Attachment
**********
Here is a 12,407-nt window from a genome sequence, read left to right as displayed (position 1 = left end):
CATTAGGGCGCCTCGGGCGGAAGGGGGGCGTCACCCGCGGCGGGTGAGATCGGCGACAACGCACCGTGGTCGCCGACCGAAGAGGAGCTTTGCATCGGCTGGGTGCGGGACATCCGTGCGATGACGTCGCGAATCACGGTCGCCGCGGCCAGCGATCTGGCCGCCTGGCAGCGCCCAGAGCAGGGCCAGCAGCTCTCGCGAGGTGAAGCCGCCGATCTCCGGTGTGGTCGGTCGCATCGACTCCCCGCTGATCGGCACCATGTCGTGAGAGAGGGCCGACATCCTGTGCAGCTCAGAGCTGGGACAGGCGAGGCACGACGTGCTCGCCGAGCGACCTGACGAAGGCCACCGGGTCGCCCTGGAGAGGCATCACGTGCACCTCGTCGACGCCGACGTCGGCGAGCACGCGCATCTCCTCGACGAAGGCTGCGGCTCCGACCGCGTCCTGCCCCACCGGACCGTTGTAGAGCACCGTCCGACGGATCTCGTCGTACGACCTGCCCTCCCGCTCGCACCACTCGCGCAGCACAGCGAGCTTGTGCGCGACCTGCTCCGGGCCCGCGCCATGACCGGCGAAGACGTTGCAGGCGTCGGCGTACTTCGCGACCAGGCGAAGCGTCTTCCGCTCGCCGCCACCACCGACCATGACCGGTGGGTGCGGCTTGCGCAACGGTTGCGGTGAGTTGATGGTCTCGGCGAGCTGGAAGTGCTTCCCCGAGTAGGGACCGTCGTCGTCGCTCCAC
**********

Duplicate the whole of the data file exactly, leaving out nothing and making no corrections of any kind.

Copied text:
Here is a 12,407-nt window from a genome sequence, read left to right as displayed (position 1 = left end):
CATTAGGGCGCCTCGGGCGGAAGGGGGGCGTCACCCGCGGCGGGTGAGATCGGCGACAACGCACCGTGGTCGCCGACCGAAGAGGAGCTTTGCATCGGCTGGGTGCGGGACATCCGTGCGATGACGTCGCGAATCACGGTCGCCGCGGCCAGCGATCTGGCCGCCTGGCAGCGCCCAGAGCAGGGCCAGCAGCTCTCGCGAGGTGAAGCCGCCGATCTCCGGTGTGGTCGGTCGCATCGACTCCCCGCTGATCGGCACCATGTCGTGAGAGAGGGCCGACATCCTGTGCAGCTCAGAGCTGGGACAGGCGAGGCACGACGTGCTCGCCGAGCGACCTGACGAAGGCCACCGGGTCGCCCTGGAGAGGCATCACGTGCACCTCGTCGACGCCGACGTCGGCGAGCACGCGCATCTCCTCGACGAAGGCTGCGGCTCCGACCGCGTCCTGCCCCACCGGACCGTTGTAGAGCACCGTCCGACGGATCTCGTCGTACGACCTGCCCTCCCGCTCGCACCACTCGCGCAGCACAGCGAGCTTGTGCGCGACCTGCTCCGGGCCCGCGCCATGACCGGCGAAGACGTTGCAGGCGTCGGCGTACTTCGCGACCAGGCGAAGCGTCTTCCGCTCGCCGCCACCACCGACCATGACCGGTGGGTGCGGCTTGCGCAACGGTTGCGGTGAGTTGATGGTCTCGGCGAGCTGGAAGTGCTTCCCCGAGTAGGGACCGTCGTCGTCGCTCCAC